Mortgage Debt Rises for 60+ Borrowers

Mortgage and student loan debt continue to impact the lives of both the oldest and youngest segments of the population, but significant changes have occurred within the past decade that could create challenges and opportunities for lenders, a TransUnion study finds. 

A direct shift in the “consumer loan wallet” — the composition of loans that people typically carry — is identified among the 20- to 29-year old population as well as the 60-plus age group. 

For the younger cohort, mortgage debt has decreased to just 42.9% of their wallet, down 32% since 2005. While mortgage debt falls, student loan debt has skyrocketed to 36.8%, a 186% increase since its 2005 share of 12.9%.

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“Mortgage participation rates have steadily declined while student-loan participation rates have soared,” TransUnion writes. 

The average student loan balance has also increased 60% since 2005, “a potential cause for concern.”

Alternatively, the oldest consumers have the greatest loan growth, particularly in mortgages. The 60-plus population is the only group that has experienced an increase in mortgage share in their wallet since 2009. 

This year, mortgage debt comprised 76.3% of seniors’ wallets, with an average mortgage loan balance per consumer of $160,120. 

The older age tier also is the only one in which prime borrower mortgage participation – the percentage of consumers with a prime or better credit score who have a mortgage balance – has increased since 2009, moving up from roughly 27% to 32% in 2014. All other age groups saw a decrease in prime borrower mortgage participation rates over that period.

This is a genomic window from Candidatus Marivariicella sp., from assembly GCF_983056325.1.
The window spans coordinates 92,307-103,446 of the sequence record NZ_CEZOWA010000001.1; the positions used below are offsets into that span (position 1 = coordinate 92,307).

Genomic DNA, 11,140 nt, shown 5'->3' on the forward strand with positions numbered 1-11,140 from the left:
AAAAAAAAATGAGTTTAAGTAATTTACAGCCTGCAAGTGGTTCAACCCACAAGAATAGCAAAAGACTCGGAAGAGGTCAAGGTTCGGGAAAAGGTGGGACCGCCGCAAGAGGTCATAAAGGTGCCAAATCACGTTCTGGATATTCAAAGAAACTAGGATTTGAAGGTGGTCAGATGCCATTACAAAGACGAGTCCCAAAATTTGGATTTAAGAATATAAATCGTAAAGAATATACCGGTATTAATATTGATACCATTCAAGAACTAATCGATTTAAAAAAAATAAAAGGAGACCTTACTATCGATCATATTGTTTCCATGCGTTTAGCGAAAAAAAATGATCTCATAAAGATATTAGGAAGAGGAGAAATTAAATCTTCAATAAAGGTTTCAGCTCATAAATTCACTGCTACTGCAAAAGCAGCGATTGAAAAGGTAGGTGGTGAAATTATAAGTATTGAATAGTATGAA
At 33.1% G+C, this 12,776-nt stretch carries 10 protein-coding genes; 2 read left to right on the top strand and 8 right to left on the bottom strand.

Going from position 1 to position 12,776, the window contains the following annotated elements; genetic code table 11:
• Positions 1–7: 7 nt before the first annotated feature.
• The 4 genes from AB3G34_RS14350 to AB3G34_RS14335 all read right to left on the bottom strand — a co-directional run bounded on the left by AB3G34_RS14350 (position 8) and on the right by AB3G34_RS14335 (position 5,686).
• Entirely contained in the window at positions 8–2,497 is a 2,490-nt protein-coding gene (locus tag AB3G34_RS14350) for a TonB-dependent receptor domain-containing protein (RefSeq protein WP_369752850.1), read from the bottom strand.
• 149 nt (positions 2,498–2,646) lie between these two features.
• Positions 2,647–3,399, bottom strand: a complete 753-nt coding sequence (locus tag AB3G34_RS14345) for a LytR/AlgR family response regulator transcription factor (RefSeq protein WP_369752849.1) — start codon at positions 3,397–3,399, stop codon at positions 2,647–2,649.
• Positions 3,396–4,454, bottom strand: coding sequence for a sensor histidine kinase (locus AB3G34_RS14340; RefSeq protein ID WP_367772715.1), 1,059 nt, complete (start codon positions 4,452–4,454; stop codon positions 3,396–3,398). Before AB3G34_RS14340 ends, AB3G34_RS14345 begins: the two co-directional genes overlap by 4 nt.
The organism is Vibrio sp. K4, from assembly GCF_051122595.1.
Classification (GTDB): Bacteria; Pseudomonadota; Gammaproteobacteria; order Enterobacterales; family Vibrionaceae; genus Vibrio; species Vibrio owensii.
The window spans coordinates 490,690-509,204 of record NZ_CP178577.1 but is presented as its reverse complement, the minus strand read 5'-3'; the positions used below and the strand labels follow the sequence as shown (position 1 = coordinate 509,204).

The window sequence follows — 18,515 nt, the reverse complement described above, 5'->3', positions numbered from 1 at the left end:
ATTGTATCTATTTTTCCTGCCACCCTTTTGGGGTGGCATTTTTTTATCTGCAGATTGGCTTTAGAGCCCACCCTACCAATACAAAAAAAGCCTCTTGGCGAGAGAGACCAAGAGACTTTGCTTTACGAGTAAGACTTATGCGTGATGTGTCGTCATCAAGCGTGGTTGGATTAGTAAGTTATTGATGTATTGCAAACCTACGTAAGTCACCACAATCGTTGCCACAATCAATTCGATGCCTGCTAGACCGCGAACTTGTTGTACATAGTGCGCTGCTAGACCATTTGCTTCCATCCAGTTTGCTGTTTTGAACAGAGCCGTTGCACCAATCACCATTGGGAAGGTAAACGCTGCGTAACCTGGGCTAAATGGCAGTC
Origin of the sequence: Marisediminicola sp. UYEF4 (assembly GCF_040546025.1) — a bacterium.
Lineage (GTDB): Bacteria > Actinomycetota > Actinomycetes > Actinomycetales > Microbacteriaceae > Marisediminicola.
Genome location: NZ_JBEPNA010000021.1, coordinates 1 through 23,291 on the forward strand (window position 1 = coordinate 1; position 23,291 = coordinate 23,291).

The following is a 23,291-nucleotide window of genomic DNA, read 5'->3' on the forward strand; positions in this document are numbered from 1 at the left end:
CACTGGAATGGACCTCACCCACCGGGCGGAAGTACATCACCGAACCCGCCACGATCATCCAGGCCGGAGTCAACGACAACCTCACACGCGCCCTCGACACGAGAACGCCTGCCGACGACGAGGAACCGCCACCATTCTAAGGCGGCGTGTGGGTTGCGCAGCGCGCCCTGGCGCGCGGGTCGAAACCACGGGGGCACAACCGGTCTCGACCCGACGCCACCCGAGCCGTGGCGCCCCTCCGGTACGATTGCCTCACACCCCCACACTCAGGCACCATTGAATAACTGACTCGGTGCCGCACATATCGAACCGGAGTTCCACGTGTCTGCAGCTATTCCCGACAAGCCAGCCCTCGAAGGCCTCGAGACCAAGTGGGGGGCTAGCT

For lenders, younger Americans’ wallets present a challenge, while the older Americans’ open up a door for opportunities. 

“Significant student loan debt in younger age tiers may constrain demand and ability to pay on other loan types,” TransUnion writes.

To counteract this, lenders should focus marketing to younger consumers on loan products they continue to need and seek such as auto loans and credit cards. Lenders should also evaluate different loan structures — longer repayment terms and lower loan-to-value amounts — that incorporate smaller balances and payment amounts for younger consumers with significant student loan debt.

When addressing the 60-plus cohort, lenders should develop strategies to effectively target and reach these older consumers. Positioning loan products as well as savings and investment products in branches near older populations is one such strategy. 

“Lenders who understand and continue to monitor the evolving behaviors of borrowers at different life stages will be best positioned to capitalize on emerging opportunities and plan for oncoming challenges,” TransUnion writes.

Written by Emily Study

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